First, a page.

When I asked Ruchira Das why she felt impelled to put her life’s savings into the founding of ThinkArts in 2013, she said it simply came from her belief that “theatre and art experiences must be an indispensable part of a child’s life because they spark the imagination and provide the skills, curiosity and creativity for children to experience their worlds in a fuller manner.”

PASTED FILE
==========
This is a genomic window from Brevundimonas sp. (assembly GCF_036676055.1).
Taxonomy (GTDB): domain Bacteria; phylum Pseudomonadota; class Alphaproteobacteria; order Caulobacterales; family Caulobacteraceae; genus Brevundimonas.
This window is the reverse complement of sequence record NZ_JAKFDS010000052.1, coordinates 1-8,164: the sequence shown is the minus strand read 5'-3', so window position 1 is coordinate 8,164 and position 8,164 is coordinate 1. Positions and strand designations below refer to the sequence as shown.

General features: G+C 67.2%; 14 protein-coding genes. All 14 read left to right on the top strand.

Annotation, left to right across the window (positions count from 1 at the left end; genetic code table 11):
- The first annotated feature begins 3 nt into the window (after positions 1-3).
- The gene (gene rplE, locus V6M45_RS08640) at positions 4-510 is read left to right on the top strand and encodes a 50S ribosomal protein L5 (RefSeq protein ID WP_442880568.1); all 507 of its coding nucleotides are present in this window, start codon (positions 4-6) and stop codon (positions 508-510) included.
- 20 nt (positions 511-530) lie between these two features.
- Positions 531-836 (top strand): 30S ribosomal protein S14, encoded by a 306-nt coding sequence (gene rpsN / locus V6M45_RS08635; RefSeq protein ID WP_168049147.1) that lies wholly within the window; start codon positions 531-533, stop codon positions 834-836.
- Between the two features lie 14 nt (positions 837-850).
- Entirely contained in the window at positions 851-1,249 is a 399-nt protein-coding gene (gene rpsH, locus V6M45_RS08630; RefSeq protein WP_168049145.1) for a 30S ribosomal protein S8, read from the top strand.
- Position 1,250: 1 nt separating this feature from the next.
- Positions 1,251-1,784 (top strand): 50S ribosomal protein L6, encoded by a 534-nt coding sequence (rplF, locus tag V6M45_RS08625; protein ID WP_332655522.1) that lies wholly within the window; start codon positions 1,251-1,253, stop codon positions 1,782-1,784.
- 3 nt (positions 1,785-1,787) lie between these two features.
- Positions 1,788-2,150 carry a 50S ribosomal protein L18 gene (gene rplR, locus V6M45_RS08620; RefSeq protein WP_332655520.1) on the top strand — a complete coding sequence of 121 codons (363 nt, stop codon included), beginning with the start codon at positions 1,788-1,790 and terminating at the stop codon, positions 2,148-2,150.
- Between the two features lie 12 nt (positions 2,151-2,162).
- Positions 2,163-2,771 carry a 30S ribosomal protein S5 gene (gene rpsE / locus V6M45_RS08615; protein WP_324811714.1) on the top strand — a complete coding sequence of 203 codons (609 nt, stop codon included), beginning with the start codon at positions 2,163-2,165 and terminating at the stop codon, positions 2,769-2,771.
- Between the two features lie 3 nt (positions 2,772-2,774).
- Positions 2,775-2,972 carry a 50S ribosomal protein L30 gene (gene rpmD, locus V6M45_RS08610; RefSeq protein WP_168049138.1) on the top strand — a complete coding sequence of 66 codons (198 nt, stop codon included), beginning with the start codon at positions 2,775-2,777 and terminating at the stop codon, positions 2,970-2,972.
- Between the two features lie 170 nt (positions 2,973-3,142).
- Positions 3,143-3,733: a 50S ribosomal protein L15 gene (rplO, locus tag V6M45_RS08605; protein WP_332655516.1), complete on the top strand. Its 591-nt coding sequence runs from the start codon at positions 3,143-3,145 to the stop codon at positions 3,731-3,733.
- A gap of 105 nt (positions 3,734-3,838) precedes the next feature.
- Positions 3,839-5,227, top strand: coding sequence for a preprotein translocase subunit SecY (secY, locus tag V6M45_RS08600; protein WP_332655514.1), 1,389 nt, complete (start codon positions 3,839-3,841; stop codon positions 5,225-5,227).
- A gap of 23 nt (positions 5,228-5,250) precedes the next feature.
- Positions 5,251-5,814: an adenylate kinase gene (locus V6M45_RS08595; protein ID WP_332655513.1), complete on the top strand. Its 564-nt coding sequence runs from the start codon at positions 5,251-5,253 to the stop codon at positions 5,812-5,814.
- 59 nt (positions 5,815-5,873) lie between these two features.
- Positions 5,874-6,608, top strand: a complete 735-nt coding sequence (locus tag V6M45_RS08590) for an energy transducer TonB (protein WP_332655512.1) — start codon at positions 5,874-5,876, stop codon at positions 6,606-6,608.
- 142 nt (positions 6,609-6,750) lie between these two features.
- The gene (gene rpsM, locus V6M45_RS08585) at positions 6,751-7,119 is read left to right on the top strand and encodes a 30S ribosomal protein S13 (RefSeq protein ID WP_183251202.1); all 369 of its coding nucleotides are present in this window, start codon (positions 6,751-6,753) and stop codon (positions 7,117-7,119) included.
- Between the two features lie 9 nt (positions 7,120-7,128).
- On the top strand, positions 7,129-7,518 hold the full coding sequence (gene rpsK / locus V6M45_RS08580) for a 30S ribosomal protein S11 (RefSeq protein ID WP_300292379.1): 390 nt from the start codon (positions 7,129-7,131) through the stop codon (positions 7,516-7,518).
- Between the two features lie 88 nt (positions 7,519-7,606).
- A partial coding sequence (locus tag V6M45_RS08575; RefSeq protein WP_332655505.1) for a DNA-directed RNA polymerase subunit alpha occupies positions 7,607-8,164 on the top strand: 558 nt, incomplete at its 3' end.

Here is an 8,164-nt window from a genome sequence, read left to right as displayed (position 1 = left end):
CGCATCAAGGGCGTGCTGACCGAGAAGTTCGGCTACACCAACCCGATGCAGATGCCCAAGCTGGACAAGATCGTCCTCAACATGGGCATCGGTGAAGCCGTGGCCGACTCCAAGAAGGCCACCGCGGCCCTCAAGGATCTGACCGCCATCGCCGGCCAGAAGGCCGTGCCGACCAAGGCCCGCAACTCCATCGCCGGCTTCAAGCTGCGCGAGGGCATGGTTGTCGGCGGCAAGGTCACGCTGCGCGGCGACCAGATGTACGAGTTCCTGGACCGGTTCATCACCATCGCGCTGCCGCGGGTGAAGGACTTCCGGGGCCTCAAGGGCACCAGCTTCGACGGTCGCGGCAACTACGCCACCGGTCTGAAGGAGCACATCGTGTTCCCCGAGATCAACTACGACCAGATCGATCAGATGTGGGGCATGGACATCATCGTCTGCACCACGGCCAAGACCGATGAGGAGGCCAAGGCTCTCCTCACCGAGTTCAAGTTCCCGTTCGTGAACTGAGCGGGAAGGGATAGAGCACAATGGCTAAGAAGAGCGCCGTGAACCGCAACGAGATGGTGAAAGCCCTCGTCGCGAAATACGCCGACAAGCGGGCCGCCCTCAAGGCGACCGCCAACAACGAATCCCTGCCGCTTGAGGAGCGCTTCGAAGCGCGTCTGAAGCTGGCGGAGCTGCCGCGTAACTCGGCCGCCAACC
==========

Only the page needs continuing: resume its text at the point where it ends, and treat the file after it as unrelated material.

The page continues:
Some of these imaginative experiences have unfolded through their collaborative projects for older children. In 2017, I was privy to a workshop conducted by Christine Devaney, Artistic Director, Curious Seed, Scotland, and international dance artist, Hendrik Lebon. 16 teenagers, three Indian dancers and a visual artist came together to tell their own stories—about depression, weight issues, unrealistic parental expectations, mood swings, stress, peer pressure—through dance and choreography. Here too, I noticed, as I had at Kaath, how physical Or why the future of a vibrant theatre scene lies with young playwrights Playing It Write ‘We have reached a point where new writing does not have a nurturing environment, and old plays are dated. I strongly believe that training playwrights to write ThinkArts interactions and offerings tended to be; and to what extent they allowed participants to do precisely that—participate rather than passively consume. So that immersion in the performance space became an essential element in feeling rather than merely seeing theatre. The thud of wood echoing off walls in ways that mimicked the thud of a human heart; adults suddenly shaken by the proximity of teenage revelations, vehemence masking vulnerability. It wouldn’t have had the same effect if we hadn’t been sharing and breathing the same air, with all barriers whisked away.